A poisonous Leftist myth is hurting black kids

The Leftist myth of a "Stolen generation" has by now been pretty well debunked but Leftists are immune to facts so still believe and preach it.  Aboriginal families are often highly dysfunctional, with childen being seriously abused and neglected.  In such circumstances, social workers would take ANY child (black or white) off its parents and foster it out.  So they did that a lot with black kids.  Such kids were the allegedly "stolen" generation, though there was never anything remotely like a whole generation being "stolen".

When Leftist historians created the myth, however, it generated a great uproar -- with social workers being much demonized.  Guess what?  Social workers effectively went on strike when it came to Aboriginal families.  To avoid being demonized they largely  ceased taking black kids into custody, leaving them to suffer and die at the hands of their neglectful families.

Something I have heard from a few people who worked with Aborigines (not social workers) was that if Aboriginal families went on walkabout they would sometimes "lose" a child on the way.  The family might have (say) six children and, after a stop, they would go on with only five, making no attempt to shepherd all six.  It took whites to reunite the "forgoten" child with its family.  It would take an anthropologist to work out why that happens but you can see that social workers would be horrified by such behaviour.  Now they don't want to know

THE real concern with Malcolm Turnbull’s hastily arranged royal commission into youth detention in the Northern Territory isn’t whether it will do any good, it’s how much harm will it do – and to whom?

This may sound counterintuitive, but as has been the case in similar inquiries, a few words cherry-picked from the findings can have enormous, damaging, long-term ramifications for indigenous Australians.

The 1997 Stolen Children report is the most obvious example. It contained the killer phrase: “The policy of forcible removal of children from indigenous Australians to other groups ... could properly be labelled ‘genocidal’.”

Thanks to that lethal finding, subsequent generations of indigenous children have arguably been condemned to a higher risk of sexual and/or domestic abuse. Why? Because the “system” today prefers to leave indigenous children with their own parents, even when those parents are total basket cases.

Adopting or fostering out such children, as Jeremy Sammut wrote in The Weekend Australian, is only a “last resort”. What Sammut describes as the “scandalous state of child protection systems” is often driven by the fear of creating “another stolen generation”.

It is hard to escape the conclusion that hundreds – possibly thousands – of abused indigenous children suffer unnecessarily because of political correctness.

The 1991 report from the Royal Commission into Aboriginal Deaths in Custody made more than 300 recommendations, including No. 92: “Imprisonment should be utilised only as a sanction of last resort.” There’s that deadly phrase again – “last resort”.

This may appear to be a logical conclusion from the commission’s main finding that: “Aboriginal people do not die at a higher rate than non-Aboriginal people in custody, but the rate at which Aboriginal people are taken into custody is overwhelmingly different.”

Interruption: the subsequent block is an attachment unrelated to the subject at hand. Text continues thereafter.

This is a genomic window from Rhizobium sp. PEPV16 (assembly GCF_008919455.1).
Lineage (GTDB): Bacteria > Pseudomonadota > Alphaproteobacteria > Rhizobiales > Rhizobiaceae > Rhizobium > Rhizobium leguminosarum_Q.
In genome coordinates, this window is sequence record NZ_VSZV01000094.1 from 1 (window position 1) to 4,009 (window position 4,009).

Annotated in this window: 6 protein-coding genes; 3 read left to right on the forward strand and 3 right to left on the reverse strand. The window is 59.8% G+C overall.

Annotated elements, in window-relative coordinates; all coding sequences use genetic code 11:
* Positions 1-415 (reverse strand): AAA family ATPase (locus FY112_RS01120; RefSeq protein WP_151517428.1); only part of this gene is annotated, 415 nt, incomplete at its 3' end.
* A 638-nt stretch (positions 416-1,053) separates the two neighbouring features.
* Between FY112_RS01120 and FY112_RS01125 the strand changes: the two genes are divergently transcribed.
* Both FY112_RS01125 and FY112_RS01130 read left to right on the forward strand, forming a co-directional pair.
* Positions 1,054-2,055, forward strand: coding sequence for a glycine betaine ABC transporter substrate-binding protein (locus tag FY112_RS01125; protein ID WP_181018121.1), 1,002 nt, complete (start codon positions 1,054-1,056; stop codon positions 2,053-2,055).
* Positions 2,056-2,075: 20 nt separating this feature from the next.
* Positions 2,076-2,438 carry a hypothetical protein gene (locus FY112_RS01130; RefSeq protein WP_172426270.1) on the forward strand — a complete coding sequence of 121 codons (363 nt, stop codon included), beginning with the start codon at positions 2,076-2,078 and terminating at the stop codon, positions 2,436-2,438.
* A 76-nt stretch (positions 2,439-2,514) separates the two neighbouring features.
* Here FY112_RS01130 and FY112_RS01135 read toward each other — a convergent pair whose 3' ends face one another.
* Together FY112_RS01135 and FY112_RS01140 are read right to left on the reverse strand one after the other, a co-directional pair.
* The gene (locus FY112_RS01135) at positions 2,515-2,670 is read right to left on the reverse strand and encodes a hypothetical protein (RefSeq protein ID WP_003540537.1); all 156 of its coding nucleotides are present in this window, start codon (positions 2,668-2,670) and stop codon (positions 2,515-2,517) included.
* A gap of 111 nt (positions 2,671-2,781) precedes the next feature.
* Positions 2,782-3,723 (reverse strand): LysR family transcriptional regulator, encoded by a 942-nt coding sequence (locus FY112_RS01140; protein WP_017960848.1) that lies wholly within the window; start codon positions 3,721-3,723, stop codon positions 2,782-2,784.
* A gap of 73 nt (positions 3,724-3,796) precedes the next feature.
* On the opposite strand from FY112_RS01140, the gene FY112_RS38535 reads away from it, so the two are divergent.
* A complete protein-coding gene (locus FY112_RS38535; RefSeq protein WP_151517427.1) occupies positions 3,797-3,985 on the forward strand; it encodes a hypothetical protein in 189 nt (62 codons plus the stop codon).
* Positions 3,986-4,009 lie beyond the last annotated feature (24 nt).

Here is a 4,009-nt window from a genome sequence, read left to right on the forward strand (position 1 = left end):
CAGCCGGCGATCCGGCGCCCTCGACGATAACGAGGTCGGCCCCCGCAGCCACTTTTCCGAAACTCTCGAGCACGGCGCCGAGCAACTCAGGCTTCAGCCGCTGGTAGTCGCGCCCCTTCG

But “last resort” is a pretty loose term. If all judges apply recommendation 92 literally to all indigenous criminal cases, it is unavoidable that many Aboriginal thugs who should be behind bars are not, with potentially lethal results for themselves and their communities.

The risk is that Turnbull’s royal commission will, unavoidably, end up recommending that incarceration for young indigenous Territorians should equally only be a “last resort”.

Royal Commissioner Brian Martin, QC, in his former role as Chief Justice of the Northern Territory, made headlines when he sentenced an indigenous 55-year-old man to only one month in jail for having assaulted and sodomised a 14-year-old girl the man claimed was his “traditional” wife. The reason Martin’s sentence was so lenient (it was later increased on appeal) was sympathy to Aboriginal “customary law”.

Given that the majority of juvenile inmates in the Territory are black, and the majority of guards white, it’s likely that “racial abuse” will feature prominently in the commission’s testaments, anecdotal evidence and possible findings.

One former NT correctional officer told me: “Juvenile detention centres everywhere in Australia tend to be, in general, a bit more brutal and chaotic than adult facilities. That’s partly because ‘juvies’ can often be harder to manage than adults.”

This officer fervently hopes the inquiry results in clearer, more comprehensive rules and guidelines.

“It’s not the use of spit hoods and restraints and uses of force that’s disturbing in the ABC footage, it’s the way there seems to be no standard procedure. The gas is the worst: you shouldn’t just be able to get it out of the cupboard and use it whenever you want,” he said.

“A thorough investigation – if done right – can set the rules in a way that few other mechanisms could. When the rules are clear, most correctional officers are happier and more effective, and it is easier to spot the thugs and weed them out.”

Yet the risk is that the political correctness industry and the Aboriginal grievance activists will seize on key phrases in Martin’s eventual findings that pin the blame for certain “bad” practices on “racism”. Inevitably, this will lead to judges and magistrates hesitating to lock up juvenile indigenous offenders.

The fear is that Turnbull’s royal commission will – again – become a rallying call for strident Aboriginal activism and the “anti-racist” brigade.

Political correctness may, once again, prove lethal to young indigenous Australians.


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